It's been a rough few years for debt-fund managers. Their fees have shrunk and competition has grown.
In response, asset managers have become creative. This is particularly true in one corner of the risky corporate loan market, where managers of collateralized loan obligations have been borrowing money to essentially goose their fees.
These firms have been under unique pressure. New rules instated after the 2008 financial crisis require them to retain 5 percent of their deal's risk. That often amounts to a significant commitment considering that the average size of these CLOs has been about $400 million, meaning that typical risk-retention allocations would be about $20 million a deal.
These rules may soon be thrown out as part of President Donald Trump's push to ease financial regulations. But before decrying this as an example of how fewer rules will spur another crisis, it's important to remember that these regulations actually didn't do much about reducing risk. In fact, it arguably increased it.
Here's how managers, particularly smaller ones, found a way around risk-retention requirements. Sometimes firms will borrow money directly from, say, a pension or sovereign-wealth fund, with proceeds going toward buying CLO debt. Other times they'll craft a special purpose vehicle that sells bonds specifically to offset their risk-retention requirements.
For example, Moody's Investors Service just rated a bond offering, with proceeds going toward buying a 5 percent vertical slice of all the CLO tranches issued by HPS Loan Management 2013-2. The purpose is "for the issuer, who is also the collateral manager of the underlying CLO, to comply with the retention requirements of the U.S. risk retention rules," according to an Oct. 23 note from Moody's.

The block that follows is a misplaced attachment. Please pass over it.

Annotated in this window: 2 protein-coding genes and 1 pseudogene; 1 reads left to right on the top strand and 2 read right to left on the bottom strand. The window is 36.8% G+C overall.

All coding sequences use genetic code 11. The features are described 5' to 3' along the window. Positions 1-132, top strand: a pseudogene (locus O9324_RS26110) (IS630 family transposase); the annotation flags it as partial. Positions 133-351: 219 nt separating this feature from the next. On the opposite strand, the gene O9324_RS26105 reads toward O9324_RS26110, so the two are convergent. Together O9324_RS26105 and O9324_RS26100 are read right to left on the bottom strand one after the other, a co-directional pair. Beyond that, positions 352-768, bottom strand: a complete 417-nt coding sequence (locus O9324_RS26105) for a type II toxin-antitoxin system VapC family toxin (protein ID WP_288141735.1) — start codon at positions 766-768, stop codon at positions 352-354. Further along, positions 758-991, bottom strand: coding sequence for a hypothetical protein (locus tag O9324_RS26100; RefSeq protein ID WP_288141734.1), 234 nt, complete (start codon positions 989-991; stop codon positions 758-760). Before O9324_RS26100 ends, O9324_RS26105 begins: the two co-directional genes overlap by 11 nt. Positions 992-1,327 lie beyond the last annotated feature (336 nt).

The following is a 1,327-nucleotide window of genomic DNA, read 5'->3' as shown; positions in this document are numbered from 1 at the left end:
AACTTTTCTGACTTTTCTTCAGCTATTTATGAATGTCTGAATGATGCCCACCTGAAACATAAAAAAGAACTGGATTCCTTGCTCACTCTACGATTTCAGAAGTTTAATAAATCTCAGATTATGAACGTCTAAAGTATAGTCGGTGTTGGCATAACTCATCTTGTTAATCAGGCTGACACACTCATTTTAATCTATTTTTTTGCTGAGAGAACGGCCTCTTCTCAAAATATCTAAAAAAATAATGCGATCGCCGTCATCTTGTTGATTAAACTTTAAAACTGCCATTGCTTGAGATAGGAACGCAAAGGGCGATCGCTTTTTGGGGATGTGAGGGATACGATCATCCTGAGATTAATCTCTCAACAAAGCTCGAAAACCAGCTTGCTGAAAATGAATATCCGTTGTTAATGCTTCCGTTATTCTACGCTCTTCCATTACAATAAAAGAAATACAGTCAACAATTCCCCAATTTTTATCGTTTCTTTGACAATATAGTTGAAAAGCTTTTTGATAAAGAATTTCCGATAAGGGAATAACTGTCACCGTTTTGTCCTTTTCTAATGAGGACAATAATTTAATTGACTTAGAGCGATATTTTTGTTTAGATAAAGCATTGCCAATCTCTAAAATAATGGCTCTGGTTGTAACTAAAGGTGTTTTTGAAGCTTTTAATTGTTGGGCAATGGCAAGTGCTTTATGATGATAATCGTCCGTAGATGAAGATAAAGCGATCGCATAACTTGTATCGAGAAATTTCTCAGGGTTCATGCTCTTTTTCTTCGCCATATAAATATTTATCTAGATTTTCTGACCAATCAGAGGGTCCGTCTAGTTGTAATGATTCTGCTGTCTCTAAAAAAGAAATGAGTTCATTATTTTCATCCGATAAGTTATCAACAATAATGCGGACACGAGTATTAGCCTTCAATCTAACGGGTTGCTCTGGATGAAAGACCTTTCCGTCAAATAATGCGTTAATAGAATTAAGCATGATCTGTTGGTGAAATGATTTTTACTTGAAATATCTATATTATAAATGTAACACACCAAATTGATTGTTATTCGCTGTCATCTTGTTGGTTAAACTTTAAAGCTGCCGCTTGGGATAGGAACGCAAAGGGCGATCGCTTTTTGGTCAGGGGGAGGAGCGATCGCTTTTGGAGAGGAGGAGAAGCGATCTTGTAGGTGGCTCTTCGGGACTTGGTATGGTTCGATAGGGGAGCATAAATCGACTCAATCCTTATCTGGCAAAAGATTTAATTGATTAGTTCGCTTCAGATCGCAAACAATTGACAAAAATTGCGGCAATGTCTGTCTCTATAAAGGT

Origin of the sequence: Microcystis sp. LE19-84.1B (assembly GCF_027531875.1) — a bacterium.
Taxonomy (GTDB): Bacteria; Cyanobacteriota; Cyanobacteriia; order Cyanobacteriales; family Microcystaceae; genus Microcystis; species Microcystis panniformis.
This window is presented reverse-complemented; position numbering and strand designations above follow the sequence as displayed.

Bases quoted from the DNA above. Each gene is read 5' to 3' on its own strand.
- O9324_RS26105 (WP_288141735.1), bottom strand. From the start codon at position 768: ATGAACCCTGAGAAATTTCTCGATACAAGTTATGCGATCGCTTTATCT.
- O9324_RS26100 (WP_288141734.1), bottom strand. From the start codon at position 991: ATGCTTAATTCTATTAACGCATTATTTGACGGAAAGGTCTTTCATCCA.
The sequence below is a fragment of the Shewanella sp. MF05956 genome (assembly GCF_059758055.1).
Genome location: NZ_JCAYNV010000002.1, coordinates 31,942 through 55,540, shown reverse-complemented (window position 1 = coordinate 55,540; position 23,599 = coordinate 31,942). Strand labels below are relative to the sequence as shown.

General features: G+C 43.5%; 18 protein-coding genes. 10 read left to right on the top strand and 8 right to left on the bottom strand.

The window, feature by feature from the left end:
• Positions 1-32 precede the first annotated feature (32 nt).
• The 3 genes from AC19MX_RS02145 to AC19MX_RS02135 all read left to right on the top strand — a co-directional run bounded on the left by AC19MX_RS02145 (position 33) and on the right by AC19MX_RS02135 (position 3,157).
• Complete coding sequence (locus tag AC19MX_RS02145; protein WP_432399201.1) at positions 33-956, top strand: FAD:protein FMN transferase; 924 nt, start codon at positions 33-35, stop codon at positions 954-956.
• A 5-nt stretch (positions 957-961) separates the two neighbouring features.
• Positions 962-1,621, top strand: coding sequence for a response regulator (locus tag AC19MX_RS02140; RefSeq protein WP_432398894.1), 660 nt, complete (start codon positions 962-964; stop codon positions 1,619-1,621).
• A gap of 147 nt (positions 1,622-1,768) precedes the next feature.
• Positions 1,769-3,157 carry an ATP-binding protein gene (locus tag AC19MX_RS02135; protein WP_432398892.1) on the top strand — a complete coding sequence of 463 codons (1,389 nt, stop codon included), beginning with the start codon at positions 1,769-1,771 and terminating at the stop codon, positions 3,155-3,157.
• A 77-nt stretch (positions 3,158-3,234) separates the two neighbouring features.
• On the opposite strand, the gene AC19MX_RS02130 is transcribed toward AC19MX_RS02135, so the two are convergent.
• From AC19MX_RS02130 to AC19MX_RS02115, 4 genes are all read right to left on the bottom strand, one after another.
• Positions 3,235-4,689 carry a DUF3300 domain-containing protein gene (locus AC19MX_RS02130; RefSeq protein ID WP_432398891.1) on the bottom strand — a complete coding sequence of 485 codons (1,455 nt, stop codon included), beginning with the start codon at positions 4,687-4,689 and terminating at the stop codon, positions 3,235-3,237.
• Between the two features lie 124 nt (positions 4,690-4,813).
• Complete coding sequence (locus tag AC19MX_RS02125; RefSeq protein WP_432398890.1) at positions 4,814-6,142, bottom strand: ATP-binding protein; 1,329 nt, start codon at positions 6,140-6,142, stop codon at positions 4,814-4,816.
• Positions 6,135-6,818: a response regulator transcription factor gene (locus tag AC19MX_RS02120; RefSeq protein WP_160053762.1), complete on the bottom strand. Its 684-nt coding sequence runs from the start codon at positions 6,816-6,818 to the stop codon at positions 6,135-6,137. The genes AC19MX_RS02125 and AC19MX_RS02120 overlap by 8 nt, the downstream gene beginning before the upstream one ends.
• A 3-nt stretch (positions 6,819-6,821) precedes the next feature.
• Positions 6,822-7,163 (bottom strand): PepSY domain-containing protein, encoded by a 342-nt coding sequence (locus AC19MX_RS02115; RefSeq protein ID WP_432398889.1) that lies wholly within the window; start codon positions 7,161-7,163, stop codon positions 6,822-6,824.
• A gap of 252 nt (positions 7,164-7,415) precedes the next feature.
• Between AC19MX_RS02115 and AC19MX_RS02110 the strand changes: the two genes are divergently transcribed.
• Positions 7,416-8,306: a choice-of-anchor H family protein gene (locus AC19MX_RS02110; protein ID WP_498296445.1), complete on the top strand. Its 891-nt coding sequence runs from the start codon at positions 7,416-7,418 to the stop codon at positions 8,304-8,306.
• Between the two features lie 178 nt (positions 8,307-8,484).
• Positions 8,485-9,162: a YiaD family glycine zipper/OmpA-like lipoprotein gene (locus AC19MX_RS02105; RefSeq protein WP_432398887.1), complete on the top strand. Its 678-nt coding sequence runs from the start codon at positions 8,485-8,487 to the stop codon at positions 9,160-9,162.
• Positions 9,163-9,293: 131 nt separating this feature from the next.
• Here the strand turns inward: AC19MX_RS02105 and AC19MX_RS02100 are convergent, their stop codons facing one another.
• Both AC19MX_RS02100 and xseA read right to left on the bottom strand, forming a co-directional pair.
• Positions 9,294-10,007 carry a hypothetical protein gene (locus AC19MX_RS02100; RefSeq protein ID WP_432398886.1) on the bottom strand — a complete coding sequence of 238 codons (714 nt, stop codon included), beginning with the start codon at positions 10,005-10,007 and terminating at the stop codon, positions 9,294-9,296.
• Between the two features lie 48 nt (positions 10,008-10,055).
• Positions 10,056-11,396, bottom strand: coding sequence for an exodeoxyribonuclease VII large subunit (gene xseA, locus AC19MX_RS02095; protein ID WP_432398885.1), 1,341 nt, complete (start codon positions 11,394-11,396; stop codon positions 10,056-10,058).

These types of transactions have helped fuel this year's record issuance of CLOs. In many cases, fund managers wouldn't have been able to do nearly as many deals without the help of outside capital.
At first blush, the economics don't make much sense. Fund managers earn about the same amount from their investments in CLOs as they have to pay for the financing. In other words, these deals don't boost CLO returns for the fund manager. Instead, this is largely a way for money-management firms to increase their assets under management at a time when investors are increasingly gravitating toward securitized leveraged loan funds.
A nice ancillary benefit-- and perhaps even the primary one -- is that their fee revenues go up.
This presents some issues in a downturn. First of all, these derivative deals are complicated and raise some thorny questions. For example, what happens to the fund management if the investment firm overseeing it becomes insolvent? And any time extra layers of complexity are introduced into a deal structure, there's the risk that different creditors argue about who's owed what.
And it also shows that these risk-retention rules didn't truly offset any risk. Smaller CLO managers have still done a lot of deals without committing much of their own money to them. And arguably they've only made the market more complex and fragile while boosting their fee revenues.
This column does not necessarily reflect the opinion of Bloomberg LP and its owners.
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Daniel Niemi at email@example.com